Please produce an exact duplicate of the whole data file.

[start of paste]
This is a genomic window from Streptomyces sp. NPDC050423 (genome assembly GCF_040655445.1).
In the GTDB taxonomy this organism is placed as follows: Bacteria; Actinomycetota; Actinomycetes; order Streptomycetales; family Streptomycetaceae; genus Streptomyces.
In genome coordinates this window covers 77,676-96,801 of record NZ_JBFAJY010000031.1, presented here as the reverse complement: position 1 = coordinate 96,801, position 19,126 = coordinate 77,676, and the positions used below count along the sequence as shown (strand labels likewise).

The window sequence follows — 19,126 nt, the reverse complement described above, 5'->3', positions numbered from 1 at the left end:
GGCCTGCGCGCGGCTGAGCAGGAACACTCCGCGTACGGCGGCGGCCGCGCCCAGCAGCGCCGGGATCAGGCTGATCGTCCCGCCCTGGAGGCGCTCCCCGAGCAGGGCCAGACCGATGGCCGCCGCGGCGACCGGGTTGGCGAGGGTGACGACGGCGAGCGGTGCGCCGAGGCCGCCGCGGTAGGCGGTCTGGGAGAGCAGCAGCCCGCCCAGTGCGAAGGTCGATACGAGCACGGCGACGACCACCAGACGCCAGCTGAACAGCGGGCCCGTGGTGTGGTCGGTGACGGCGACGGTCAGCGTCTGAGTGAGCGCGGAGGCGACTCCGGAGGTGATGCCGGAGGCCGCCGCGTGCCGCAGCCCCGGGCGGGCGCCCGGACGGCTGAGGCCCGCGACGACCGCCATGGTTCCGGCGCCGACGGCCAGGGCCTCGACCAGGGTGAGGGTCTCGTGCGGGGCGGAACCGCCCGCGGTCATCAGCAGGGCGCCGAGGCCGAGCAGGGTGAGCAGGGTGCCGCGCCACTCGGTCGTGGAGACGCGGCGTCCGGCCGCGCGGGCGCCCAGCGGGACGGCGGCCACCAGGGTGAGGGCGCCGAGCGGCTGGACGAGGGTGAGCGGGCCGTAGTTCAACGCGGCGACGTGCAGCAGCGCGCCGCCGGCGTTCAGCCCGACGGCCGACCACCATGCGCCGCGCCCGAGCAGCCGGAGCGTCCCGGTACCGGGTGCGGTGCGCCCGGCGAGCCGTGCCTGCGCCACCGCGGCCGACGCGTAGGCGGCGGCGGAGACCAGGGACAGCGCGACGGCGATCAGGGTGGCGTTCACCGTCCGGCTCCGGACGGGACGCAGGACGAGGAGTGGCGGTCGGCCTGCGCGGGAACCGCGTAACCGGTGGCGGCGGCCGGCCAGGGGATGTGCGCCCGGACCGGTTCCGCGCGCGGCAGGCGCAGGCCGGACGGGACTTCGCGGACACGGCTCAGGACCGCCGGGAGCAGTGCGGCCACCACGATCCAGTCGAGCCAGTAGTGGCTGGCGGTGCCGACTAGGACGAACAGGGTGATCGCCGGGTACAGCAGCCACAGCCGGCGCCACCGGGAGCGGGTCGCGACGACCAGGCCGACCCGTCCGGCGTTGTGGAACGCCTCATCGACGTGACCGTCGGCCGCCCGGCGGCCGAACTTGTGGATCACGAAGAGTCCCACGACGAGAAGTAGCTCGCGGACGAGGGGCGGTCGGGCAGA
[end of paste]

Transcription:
This is a genomic window from Streptomyces sp. NPDC050423 (genome assembly GCF_040655445.1).
In the GTDB taxonomy this organism is placed as follows: Bacteria; Actinomycetota; Actinomycetes; order Streptomycetales; family Streptomycetaceae; genus Streptomyces.
In genome coordinates this window covers 77,676-96,801 of record NZ_JBFAJY010000031.1, presented here as the reverse complement: position 1 = coordinate 96,801, position 19,126 = coordinate 77,676, and the positions used below count along the sequence as shown (strand labels likewise).

The window sequence follows — 19,126 nt, the reverse complement described above, 5'->3', positions numbered from 1 at the left end:
GGCCTGCGCGCGGCTGAGCAGGAACACTCCGCGTACGGCGGCGGCCGCGCCCAGCAGCGCCGGGATCAGGCTGATCGTCCCGCCCTGGAGGCGCTCCCCGAGCAGGGCCAGACCGATGGCCGCCGCGGCGACCGGGTTGGCGAGGGTGACGACGGCGAGCGGTGCGCCGAGGCCGCCGCGGTAGGCGGTCTGGGAGAGCAGCAGCCCGCCCAGTGCGAAGGTCGATACGAGCACGGCGACGACCACCAGACGCCAGCTGAACAGCGGGCCCGTGGTGTGGTCGGTGACGGCGACGGTCAGCGTCTGAGTGAGCGCGGAGGCGACTCCGGAGGTGATGCCGGAGGCCGCCGCGTGCCGCAGCCCCGGGCGGGCGCCCGGACGGCTGAGGCCCGCGACGACCGCCATGGTTCCGGCGCCGACGGCCAGGGCCTCGACCAGGGTGAGGGTCTCGTGCGGGGCGGAACCGCCCGCGGTCATCAGCAGGGCGCCGAGGCCGAGCAGGGTGAGCAGGGTGCCGCGCCACTCGGTCGTGGAGACGCGGCGTCCGGCCGCGCGGGCGCCCAGCGGGACGGCGGCCACCAGGGTGAGGGCGCCGAGCGGCTGGACGAGGGTGAGCGGGCCGTAGTTCAACGCGGCGACGTGCAGCAGCGCGCCGCCGGCGTTCAGCCCGACGGCCGACCACCATGCGCCGCGCCCGAGCAGCCGGAGCGTCCCGGTACCGGGTGCGGTGCGCCCGGCGAGCCGTGCCTGCGCCACCGCGGCCGACGCGTAGGCGGCGGCGGAGACCAGGGACAGCGCGACGGCGATCAGGGTGGCGTTCACCGTCCGGCTCCGGACGGGACGCAGGACGAGGAGTGGCGGTCGGCCTGCGCGGGAACCGCGTAACCGGTGGCGGCGGCCGGCCAGGGGATGTGCGCCCGGACCGGTTCCGCGCGCGGCAGGCGCAGGCCGGACGGGACTTCGCGGACACGGCTCAGGACCGCCGGGAGCAGTGCGGCCACCACGATCCAGTCGAGCCAGTAGTGGCTGGCGGTGCCGACTAGGACGAACAGGGTGATCGCCGGGTACAGCAGCCACAGCCGGCGCCACCGGGAGCGGGTCGCGACGACCAGGCCGACCCGTCCGGCGTTGTGGAACGCCTCATCGACGTGACCGTCGGCCGCCCGGCGGCCGAACTTGTGGATCACGAAGAGTCCCACGACGAGAAGTAGCTCGCGGACGAGGGGCGGTCGGGCAGA